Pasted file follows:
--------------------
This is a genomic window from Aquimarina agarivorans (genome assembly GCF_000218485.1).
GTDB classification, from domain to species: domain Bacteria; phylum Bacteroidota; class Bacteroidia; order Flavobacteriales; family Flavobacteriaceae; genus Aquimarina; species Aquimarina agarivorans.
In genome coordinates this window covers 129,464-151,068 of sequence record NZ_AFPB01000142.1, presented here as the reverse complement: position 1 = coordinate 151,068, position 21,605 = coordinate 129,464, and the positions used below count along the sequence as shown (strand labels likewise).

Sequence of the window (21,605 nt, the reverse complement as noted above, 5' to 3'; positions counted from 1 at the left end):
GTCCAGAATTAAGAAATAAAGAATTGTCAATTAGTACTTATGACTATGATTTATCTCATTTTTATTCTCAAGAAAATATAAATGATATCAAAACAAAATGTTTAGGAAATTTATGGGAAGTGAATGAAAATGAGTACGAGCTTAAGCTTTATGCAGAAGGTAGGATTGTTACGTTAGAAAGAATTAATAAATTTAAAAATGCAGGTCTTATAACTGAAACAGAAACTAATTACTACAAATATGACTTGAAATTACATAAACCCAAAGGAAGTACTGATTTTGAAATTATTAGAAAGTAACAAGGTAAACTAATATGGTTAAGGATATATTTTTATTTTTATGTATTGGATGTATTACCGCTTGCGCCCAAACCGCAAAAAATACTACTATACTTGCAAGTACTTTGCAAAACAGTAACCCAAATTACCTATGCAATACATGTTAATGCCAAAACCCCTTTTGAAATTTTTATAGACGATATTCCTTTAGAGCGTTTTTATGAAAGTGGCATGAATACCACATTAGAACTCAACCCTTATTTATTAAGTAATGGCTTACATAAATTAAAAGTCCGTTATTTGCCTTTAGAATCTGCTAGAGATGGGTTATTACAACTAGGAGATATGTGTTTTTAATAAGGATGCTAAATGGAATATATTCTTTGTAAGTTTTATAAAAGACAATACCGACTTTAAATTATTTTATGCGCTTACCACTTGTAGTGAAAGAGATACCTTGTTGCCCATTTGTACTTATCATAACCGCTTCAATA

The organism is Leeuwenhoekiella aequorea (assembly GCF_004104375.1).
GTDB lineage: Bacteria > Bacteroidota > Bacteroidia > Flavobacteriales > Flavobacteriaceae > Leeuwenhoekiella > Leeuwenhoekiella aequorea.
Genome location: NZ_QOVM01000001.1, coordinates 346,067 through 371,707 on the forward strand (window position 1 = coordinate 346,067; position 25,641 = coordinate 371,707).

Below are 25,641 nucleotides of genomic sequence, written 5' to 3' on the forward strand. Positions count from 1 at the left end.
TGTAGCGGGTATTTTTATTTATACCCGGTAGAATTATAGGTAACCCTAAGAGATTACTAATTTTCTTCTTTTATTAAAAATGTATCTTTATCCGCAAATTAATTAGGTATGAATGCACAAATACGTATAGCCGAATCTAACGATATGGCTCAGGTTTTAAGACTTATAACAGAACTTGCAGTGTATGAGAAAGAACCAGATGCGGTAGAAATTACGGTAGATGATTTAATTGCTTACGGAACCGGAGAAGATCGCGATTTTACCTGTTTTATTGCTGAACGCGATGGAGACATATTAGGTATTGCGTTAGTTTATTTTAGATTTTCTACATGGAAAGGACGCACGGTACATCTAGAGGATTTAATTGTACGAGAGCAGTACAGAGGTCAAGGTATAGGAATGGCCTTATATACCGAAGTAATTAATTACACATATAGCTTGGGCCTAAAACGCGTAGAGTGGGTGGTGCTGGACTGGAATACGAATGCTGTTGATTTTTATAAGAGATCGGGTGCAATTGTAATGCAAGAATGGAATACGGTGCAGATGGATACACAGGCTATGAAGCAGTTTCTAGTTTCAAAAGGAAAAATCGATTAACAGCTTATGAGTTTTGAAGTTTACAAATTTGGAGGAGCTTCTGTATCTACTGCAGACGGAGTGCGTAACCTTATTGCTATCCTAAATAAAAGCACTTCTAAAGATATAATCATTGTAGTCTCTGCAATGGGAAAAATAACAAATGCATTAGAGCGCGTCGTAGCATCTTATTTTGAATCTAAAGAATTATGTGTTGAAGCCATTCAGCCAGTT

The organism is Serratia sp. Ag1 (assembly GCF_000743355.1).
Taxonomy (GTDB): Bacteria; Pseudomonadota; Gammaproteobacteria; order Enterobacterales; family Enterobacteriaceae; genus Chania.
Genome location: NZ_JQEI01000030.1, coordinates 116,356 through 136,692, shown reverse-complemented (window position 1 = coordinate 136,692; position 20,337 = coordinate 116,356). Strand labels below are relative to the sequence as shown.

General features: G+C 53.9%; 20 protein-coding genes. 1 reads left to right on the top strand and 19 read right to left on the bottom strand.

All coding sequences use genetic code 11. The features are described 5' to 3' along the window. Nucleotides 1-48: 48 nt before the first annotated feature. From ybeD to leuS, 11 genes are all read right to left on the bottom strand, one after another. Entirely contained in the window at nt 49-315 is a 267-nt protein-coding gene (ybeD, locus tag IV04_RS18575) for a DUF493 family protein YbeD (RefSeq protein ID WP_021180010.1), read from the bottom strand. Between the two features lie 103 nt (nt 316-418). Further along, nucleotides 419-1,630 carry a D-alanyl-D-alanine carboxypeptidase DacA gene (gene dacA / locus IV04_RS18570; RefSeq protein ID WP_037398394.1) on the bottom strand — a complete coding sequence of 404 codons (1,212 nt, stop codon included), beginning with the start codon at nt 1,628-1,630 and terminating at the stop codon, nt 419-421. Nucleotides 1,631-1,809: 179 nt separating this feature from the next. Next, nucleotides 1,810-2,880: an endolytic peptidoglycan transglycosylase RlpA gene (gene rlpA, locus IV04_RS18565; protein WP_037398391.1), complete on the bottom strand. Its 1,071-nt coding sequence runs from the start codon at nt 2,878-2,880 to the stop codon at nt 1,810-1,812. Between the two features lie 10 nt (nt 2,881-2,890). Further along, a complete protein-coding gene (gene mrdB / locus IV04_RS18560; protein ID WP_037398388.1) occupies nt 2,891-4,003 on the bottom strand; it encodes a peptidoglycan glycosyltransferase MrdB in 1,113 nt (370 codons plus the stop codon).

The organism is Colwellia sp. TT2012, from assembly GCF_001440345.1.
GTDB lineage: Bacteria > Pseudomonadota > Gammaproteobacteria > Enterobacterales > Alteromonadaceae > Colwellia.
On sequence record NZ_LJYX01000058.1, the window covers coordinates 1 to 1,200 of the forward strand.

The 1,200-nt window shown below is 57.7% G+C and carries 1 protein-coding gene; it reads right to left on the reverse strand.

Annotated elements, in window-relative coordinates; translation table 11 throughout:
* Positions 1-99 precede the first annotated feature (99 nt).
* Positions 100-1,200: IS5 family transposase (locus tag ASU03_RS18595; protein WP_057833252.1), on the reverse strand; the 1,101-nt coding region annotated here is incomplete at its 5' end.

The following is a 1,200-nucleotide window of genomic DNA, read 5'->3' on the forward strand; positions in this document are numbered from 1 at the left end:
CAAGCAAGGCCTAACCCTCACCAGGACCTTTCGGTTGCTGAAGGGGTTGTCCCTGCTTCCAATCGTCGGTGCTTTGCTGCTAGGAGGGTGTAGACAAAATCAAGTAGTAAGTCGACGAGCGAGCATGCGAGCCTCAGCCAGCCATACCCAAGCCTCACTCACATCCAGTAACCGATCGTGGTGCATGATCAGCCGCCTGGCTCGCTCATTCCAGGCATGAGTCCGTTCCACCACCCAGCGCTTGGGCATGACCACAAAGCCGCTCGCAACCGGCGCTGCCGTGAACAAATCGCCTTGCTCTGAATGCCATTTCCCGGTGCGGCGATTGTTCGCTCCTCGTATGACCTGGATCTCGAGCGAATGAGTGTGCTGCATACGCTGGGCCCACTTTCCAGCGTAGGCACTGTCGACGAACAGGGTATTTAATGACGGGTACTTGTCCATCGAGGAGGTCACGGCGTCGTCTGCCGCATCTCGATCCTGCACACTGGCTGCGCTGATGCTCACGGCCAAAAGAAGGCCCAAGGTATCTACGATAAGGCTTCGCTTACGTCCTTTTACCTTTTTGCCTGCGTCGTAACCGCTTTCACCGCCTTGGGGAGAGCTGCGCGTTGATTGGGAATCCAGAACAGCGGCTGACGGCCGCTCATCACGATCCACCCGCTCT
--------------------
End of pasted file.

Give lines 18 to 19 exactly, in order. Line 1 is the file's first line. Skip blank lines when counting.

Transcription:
On sequence record NZ_LJYX01000058.1, the window covers coordinates 1 to 1,200 of the forward strand.

The 1,200-nt window shown below is 57.7% G+C and carries 1 protein-coding gene; it reads right to left on the reverse strand.